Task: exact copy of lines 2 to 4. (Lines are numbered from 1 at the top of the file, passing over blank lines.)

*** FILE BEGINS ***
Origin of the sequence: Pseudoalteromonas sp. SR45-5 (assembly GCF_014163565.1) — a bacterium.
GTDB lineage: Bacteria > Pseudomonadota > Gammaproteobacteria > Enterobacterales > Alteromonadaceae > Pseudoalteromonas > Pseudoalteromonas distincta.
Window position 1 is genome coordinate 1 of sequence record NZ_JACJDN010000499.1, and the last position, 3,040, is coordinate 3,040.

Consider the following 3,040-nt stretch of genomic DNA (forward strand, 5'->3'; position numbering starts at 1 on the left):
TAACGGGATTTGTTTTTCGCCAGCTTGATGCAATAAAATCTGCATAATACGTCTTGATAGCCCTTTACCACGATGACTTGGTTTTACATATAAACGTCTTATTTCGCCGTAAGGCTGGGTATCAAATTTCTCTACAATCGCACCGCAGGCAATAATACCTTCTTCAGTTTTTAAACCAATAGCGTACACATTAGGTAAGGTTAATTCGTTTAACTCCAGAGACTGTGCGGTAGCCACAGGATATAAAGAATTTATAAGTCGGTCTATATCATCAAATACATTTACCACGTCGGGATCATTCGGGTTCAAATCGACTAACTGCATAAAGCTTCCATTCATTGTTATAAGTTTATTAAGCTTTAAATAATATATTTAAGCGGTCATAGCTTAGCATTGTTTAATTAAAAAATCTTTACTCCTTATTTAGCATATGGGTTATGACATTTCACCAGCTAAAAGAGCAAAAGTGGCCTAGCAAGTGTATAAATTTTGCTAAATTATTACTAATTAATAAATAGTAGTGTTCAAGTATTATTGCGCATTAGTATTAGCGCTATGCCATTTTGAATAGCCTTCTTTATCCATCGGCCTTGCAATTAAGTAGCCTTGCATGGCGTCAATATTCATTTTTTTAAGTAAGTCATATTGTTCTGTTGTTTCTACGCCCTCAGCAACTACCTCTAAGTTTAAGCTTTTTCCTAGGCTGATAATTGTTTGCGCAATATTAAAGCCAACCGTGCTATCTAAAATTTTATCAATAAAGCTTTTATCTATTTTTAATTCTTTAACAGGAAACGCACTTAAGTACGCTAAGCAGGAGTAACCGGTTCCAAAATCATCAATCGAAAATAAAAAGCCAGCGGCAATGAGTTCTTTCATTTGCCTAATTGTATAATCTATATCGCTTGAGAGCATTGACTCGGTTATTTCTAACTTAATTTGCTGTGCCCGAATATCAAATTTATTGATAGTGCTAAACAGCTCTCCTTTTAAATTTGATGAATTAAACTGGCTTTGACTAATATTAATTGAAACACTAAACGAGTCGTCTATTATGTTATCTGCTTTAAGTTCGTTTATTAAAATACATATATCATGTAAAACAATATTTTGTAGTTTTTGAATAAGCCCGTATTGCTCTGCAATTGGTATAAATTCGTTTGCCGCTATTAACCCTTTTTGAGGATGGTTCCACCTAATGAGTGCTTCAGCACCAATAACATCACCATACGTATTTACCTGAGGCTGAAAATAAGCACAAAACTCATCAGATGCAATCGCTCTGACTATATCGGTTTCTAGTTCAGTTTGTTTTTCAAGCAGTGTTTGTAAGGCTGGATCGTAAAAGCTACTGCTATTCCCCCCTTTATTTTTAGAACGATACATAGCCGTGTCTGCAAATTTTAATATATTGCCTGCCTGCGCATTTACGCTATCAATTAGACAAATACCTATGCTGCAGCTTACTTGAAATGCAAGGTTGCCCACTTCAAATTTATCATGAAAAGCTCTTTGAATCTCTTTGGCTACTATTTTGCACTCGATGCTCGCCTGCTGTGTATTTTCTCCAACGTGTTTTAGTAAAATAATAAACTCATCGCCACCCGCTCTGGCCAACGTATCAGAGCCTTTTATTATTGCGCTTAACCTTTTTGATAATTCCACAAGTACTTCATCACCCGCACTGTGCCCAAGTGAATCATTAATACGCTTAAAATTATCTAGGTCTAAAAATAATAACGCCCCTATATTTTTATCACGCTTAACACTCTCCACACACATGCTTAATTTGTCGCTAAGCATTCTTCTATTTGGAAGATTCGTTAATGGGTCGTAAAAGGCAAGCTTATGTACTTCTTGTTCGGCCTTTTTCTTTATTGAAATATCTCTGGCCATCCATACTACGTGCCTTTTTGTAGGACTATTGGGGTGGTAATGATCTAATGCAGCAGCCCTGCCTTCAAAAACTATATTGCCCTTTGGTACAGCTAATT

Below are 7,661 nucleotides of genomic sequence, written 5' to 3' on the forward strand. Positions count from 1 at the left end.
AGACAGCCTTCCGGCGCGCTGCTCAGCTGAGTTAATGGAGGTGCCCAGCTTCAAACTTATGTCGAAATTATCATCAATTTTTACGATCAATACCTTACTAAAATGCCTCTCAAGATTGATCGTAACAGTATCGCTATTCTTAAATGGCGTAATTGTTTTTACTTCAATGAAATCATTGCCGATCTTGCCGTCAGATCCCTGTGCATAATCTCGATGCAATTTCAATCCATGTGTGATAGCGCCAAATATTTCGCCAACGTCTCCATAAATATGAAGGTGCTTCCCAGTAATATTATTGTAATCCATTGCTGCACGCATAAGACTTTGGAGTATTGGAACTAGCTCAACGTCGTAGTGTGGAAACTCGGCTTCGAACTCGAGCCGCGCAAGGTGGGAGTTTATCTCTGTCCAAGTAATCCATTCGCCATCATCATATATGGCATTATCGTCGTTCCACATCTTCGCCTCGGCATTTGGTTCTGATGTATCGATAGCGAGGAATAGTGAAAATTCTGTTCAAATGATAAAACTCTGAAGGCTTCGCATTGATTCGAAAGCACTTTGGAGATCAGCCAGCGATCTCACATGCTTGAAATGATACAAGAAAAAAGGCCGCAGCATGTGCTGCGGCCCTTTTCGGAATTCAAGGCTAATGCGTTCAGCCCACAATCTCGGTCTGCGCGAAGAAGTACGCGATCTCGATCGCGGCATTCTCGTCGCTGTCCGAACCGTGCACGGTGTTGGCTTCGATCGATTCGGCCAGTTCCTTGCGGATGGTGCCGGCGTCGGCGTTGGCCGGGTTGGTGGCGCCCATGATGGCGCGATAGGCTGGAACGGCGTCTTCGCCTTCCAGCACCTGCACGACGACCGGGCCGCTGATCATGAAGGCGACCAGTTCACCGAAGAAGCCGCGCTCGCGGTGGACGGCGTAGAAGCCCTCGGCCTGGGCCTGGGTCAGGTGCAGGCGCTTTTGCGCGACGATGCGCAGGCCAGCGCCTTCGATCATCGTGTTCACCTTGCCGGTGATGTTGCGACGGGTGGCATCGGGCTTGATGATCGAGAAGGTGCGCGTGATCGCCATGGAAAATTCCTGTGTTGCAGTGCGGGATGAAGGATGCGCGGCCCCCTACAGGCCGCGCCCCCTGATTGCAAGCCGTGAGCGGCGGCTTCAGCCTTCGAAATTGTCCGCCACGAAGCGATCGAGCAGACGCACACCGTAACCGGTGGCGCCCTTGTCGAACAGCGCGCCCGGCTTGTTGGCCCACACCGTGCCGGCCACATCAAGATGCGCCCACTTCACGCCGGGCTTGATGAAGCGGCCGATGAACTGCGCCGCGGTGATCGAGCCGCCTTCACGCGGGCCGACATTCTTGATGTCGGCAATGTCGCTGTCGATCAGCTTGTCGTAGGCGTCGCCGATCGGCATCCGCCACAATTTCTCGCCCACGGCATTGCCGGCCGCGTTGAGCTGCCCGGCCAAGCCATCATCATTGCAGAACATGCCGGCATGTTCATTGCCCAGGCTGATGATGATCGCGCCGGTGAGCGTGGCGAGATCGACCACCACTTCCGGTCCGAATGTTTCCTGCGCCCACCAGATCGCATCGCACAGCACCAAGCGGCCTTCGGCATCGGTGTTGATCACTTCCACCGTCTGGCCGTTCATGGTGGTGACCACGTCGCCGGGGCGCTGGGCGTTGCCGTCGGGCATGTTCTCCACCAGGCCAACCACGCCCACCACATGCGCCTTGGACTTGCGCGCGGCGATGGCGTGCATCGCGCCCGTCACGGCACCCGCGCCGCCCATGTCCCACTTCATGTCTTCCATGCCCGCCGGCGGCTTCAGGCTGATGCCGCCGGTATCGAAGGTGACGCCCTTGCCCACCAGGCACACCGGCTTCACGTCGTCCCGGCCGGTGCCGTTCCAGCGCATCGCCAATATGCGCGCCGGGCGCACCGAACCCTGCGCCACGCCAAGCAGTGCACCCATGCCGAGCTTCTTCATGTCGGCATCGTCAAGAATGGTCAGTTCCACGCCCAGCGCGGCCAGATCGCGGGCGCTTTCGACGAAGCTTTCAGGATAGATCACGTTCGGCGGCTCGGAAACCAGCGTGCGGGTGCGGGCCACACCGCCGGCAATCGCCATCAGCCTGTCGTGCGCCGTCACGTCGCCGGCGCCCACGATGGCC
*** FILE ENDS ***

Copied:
GTDB lineage: Bacteria > Pseudomonadota > Gammaproteobacteria > Enterobacterales > Alteromonadaceae > Pseudoalteromonas > Pseudoalteromonas distincta.
Window position 1 is genome coordinate 1 of sequence record NZ_JACJDN010000499.1, and the last position, 3,040, is coordinate 3,040.

Consider the following 3,040-nt stretch of genomic DNA (forward strand, 5'->3'; position numbering starts at 1 on the left):